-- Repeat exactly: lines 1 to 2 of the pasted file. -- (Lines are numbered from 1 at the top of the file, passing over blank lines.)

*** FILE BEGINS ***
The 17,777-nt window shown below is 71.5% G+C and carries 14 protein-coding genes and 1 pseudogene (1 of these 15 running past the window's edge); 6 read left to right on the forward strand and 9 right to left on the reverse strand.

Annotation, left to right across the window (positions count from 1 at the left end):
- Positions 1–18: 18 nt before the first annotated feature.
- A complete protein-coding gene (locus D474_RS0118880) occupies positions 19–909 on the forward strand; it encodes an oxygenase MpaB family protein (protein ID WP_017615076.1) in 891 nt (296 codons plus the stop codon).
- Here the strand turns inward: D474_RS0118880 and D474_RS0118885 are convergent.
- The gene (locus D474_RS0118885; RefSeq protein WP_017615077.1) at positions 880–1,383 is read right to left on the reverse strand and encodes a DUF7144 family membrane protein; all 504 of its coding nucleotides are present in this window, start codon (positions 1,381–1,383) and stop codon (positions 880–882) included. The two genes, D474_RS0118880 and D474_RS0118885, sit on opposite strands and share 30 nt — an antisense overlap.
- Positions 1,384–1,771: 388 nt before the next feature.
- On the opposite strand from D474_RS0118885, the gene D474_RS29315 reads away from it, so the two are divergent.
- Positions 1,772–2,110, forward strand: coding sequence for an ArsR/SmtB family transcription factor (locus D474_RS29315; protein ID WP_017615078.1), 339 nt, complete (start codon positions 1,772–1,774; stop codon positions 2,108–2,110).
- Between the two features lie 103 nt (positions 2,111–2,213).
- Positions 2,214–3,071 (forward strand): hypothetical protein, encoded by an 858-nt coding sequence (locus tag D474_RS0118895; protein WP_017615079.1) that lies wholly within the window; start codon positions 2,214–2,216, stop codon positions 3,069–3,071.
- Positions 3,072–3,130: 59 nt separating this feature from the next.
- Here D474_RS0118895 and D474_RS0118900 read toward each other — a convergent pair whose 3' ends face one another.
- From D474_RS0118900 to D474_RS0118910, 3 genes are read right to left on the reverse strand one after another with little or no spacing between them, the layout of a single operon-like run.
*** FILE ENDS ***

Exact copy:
The 17,777-nt window shown below is 71.5% G+C and carries 14 protein-coding genes and 1 pseudogene (1 of these 15 running past the window's edge); 6 read left to right on the forward strand and 9 right to left on the reverse strand.

Annotation, left to right across the window (positions count from 1 at the left end):